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Inspector General Rips EPA for Failure to Test Pesticides for Endocrine Disruption

Friday, August 20th, 2021

(Beyond Pesticides, August 20, 2021) The Office of the Inspector General (OIG) for the U.S. Environmental Protection Agency (EPA) has issued a damning report on the agency’s progress in protecting the population from potentially damaging endocrine disruption impacts of exposures to synthetic chemical pesticides (and other chemicals of concern). The report’s summary statement says, “Without the required testing and an effective system of internal controls, the EPA cannot make measurable progress toward complying with statutory requirements or safeguarding human health and the environment against risks from endocrine-disrupting chemicals.” This OIG report identifies and details the failings that Beyond Pesticides covered in an April 2021 Daily News Blog article, and many more — the net of which is that “we have yet to see EPA use endocrine disruption findings in pesticide registration decisions.” The OIG report chronicles a litany of failures. It finds that EPA’s Office of Chemical Safety and Pollution Prevention (OCSPP), which is responsible for testing all pesticide chemicals for endocrine disrupting activity in humans, has failed to do so. Specifically, it has not implemented a section of the Federal Food, Drug, and Cosmetic Act (FFDCA), as amended by the 1996 Food Quality Protection Act — the legislation that […]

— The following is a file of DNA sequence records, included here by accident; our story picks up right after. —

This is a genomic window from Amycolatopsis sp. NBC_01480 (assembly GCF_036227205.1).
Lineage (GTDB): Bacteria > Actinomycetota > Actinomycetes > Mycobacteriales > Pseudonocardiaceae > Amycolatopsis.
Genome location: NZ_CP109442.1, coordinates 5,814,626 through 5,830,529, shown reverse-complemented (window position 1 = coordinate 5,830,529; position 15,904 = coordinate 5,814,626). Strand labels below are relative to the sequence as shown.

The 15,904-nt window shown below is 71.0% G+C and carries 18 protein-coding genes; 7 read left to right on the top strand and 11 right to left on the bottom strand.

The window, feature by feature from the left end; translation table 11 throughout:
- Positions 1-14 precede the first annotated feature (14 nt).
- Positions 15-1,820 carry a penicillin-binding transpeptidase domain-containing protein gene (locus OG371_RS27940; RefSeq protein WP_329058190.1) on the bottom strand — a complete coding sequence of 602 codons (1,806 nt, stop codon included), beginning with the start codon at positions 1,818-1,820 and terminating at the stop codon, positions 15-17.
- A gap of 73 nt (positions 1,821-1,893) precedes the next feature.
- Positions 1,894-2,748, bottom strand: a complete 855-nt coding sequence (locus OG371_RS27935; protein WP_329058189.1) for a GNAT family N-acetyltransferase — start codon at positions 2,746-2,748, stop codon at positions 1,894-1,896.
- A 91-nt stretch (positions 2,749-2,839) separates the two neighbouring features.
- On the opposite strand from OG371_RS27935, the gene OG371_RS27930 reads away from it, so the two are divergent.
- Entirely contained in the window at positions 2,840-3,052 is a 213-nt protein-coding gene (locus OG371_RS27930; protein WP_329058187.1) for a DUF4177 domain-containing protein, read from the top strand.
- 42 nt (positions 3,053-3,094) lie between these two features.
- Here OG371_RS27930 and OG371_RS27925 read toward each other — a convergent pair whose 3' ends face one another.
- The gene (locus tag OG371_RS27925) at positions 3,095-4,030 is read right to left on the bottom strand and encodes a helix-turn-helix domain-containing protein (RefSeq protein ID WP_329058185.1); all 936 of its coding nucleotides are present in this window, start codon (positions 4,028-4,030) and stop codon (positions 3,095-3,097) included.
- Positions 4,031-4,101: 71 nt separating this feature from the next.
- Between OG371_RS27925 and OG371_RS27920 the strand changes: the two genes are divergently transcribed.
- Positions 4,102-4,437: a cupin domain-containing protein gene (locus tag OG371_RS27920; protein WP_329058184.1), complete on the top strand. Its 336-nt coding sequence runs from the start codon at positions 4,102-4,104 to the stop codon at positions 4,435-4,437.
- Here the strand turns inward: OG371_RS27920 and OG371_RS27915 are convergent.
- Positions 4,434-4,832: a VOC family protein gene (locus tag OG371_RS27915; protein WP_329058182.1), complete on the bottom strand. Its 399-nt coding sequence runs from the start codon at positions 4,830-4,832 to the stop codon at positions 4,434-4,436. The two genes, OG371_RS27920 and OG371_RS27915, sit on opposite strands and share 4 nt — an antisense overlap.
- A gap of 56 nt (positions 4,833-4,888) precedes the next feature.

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Breakdown Products (Metabolites) from Pesticides May Be More Toxic than Parent Compound, Study Finds

Thursday, May 6th, 2021